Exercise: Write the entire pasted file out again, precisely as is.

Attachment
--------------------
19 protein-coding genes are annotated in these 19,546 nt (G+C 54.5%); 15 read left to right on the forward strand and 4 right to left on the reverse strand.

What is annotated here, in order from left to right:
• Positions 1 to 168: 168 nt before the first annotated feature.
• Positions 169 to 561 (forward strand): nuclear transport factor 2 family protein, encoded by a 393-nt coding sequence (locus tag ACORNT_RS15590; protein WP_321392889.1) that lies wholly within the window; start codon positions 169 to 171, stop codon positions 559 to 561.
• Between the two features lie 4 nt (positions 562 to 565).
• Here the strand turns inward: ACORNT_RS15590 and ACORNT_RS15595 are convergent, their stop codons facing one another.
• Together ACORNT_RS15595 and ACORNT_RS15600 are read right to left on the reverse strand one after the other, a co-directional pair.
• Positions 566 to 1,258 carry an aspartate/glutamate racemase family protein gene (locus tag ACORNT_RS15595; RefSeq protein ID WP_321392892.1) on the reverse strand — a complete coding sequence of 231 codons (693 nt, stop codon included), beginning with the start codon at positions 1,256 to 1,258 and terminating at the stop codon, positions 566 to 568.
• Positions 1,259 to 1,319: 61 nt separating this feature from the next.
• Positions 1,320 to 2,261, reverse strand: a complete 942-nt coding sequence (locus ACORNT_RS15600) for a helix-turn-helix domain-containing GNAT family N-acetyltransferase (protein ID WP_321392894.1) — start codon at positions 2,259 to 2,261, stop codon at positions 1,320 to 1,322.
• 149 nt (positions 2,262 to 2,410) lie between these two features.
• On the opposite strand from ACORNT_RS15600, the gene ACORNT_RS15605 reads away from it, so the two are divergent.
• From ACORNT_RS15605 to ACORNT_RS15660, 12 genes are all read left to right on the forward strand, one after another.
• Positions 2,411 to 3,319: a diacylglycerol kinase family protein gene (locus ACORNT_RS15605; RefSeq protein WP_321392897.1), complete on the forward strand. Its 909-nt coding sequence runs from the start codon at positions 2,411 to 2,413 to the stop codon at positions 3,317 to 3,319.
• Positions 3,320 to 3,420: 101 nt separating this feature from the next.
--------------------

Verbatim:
19 protein-coding genes are annotated in these 19,546 nt (G+C 54.5%); 15 read left to right on the forward strand and 4 right to left on the reverse strand.

What is annotated here, in order from left to right:
• Positions 1 to 168: 168 nt before the first annotated feature.
• Positions 169 to 561 (forward strand): nuclear transport factor 2 family protein, encoded by a 393-nt coding sequence (locus tag ACORNT_RS15590; protein WP_321392889.1) that lies wholly within the window; start codon positions 169 to 171, stop codon positions 559 to 561.
• Between the two features lie 4 nt (positions 562 to 565).
• Here the strand turns inward: ACORNT_RS15590 and ACORNT_RS15595 are convergent, their stop codons facing one another.
• Together ACORNT_RS15595 and ACORNT_RS15600 are read right to left on the reverse strand one after the other, a co-directional pair.
• Positions 566 to 1,258 carry an aspartate/glutamate racemase family protein gene (locus tag ACORNT_RS15595; RefSeq protein ID WP_321392892.1) on the reverse strand — a complete coding sequence of 231 codons (693 nt, stop codon included), beginning with the start codon at positions 1,256 to 1,258 and terminating at the stop codon, positions 566 to 568.
• Positions 1,259 to 1,319: 61 nt separating this feature from the next.
• Positions 1,320 to 2,261, reverse strand: a complete 942-nt coding sequence (locus ACORNT_RS15600) for a helix-turn-helix domain-containing GNAT family N-acetyltransferase (protein ID WP_321392894.1) — start codon at positions 2,259 to 2,261, stop codon at positions 1,320 to 1,322.
• 149 nt (positions 2,262 to 2,410) lie between these two features.
• On the opposite strand from ACORNT_RS15600, the gene ACORNT_RS15605 reads away from it, so the two are divergent.
• From ACORNT_RS15605 to ACORNT_RS15660, 12 genes are all read left to right on the forward strand, one after another.
• Positions 2,411 to 3,319: a diacylglycerol kinase family protein gene (locus ACORNT_RS15605; RefSeq protein WP_321392897.1), complete on the forward strand. Its 909-nt coding sequence runs from the start codon at positions 2,411 to 2,413 to the stop codon at positions 3,317 to 3,319.
• Positions 3,320 to 3,420: 101 nt separating this feature from the next.